the regular updates have been reduced to annual events, which often
appear months after the nominal date, something that does not worry
anyone. The old version 2.09 is obsolete and should no longer play any
role in such a manual. In this fourth edition, it is reduced to an appendix
just to document its syntax and usage.
But if L
X itself has not changed substantially since 1999, many of its
peripherals have. The rise of programs like pdfT
X and dvipdfm for PDF
output adds new possibilities, which are realized, not in L
X directly, but
by means of more modern packages to extend the basic features. The
distribution of T
X installations has changed, such that most users
are given a complete, ready-to-run setup, with all the ‘extras’ that one
used to have to obtain oneself. Those extras include user-contributed
packages, many of which are now considered indispensable. Today ‘the
X system’ includes much more than the basic kernel by Leslie Lamport,
encompassing the contributions of hundreds of other people. This edition
reﬂects this increase in breadth .
The changes to the fourth edition are mainly those of emphasis.
1. The material has been reorganized into ‘Basics’ and ‘Beyond the
Basics’ (‘advanced’ sounds too intimidating) while the appendices
contain topics that really can be skipped by most everyday users.
Exception: Appendix H is an alphabetized command summary that
many people ﬁnd extremely useful (including ourselves).
This reorganizing is meant to stress certain aspects over others. For
example, the section on graphics inclusion and color was originally
treated as an exotic freak, relegated to an appendix on extensions;
in the third edition, it moved up to be included in a front chapter
along with the picture environment and ﬂoats; now it dominates
Chapter 6 all on its own, the ﬂoats come in the following Chapter 7,
and picture is banished to the later Chapter 13. This is not to say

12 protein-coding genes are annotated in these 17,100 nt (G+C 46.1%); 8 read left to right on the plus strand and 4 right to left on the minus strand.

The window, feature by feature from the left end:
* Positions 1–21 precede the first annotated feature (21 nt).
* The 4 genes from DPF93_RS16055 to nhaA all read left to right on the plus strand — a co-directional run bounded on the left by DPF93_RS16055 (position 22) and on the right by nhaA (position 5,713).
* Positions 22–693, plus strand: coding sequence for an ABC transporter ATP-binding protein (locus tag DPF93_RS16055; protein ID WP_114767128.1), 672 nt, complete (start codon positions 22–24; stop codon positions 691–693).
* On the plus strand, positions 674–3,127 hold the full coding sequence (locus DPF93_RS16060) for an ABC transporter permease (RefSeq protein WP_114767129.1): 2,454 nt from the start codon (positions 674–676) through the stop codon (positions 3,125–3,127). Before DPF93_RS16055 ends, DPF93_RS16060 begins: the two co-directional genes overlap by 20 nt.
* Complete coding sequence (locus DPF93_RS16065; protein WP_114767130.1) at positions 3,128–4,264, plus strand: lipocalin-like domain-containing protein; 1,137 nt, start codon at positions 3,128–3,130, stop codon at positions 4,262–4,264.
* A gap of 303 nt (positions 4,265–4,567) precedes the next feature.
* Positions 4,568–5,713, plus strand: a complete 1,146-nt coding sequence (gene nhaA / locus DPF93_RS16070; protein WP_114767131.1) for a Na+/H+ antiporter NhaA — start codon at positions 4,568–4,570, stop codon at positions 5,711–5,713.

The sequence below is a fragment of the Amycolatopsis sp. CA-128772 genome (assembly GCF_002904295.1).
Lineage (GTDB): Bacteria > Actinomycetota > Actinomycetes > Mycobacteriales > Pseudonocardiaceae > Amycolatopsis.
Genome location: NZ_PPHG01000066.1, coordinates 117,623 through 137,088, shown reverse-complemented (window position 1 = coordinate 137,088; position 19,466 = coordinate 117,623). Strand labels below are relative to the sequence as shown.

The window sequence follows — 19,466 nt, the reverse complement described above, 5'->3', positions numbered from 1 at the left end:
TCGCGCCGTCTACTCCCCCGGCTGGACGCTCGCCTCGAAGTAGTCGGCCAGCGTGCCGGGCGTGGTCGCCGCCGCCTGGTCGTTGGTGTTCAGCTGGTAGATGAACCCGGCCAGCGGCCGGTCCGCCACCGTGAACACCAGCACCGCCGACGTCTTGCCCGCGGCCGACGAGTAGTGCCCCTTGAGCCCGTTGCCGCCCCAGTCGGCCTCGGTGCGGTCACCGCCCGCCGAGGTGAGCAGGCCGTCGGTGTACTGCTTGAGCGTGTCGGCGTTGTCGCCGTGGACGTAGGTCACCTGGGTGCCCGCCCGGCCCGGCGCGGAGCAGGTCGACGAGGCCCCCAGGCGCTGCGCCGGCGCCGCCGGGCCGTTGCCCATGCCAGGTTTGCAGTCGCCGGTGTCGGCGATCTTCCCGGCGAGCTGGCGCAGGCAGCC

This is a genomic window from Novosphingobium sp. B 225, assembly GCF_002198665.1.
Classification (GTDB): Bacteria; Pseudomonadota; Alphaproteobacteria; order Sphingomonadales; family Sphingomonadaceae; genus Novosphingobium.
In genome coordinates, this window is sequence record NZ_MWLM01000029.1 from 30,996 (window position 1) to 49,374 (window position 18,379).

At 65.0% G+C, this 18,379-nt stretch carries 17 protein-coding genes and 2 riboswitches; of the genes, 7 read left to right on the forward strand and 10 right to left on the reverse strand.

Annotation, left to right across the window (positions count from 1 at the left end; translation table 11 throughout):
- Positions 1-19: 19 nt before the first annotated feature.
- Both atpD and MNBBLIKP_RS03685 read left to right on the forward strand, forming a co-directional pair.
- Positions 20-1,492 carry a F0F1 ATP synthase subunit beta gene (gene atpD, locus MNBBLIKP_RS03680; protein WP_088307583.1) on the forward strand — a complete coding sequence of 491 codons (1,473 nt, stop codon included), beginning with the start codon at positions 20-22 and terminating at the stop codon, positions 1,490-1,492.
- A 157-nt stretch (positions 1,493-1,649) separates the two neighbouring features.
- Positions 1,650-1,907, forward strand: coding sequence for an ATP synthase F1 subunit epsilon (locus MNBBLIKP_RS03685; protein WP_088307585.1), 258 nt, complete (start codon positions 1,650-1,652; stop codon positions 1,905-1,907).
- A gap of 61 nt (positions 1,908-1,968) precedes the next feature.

that the picture features are no good, but only that they are very
specialized. We add descriptions of additional drawing possibilities
2. It is stressed as much as possible that L
X is a markup language,
with separation of content and form. Typographical settings should
be placed in the preamble, while the body contains only logical
markup. This is in keeping with the modern ideas of XML, where
form and content are radically segregated.
3. Throughout this edition, contributed packages are explained at that
point in the text where they are most relevant. The fancyhdr
package comes in the section on page styles, natbib where literature
citations are explained. This stresses that these ‘extensions’ are part
of the L
X system as a whole. However, to remind the user that
they must still be explicitly loaded, a marginal note is placed at the
start of their descriptions.
4. PDF output is taken for granted throughout the book, in addition
to the classical DVI format. This means that the added possibilities
X and dvipdfm are explained where they are relevant. A
separate Chapte r 10 on PostScript and PDF is still necessary, and the
best interface to PDF output, the hyperref package by Sebastian
Rahtz, is explained in detail. PDF is also included in Chapter 15 on
On the other hand, the other Web output formats, HTML and XML,
are only dealt with brieﬂy in Appendix E, since these are large topics
treated in other books, most noticeably the L
X Web Companion.
5. This book is being distributed with the T
XLive CD, with the kind
permission of Sebastian Rahtz who maintains it for the T
Group. It contains a full T
X and L
X installation for Windows,
Macintosh, and Linux, plus many of the myriad extensions that
We once again express our hope that this Guide will prove more than
useful to all those who wish to ﬁnd their way through the intricate world
X. And with the addition of the T
XLive CD, that world is brought
even closer to their doorsteps.
Helmut Kopka and Patrick W. Daly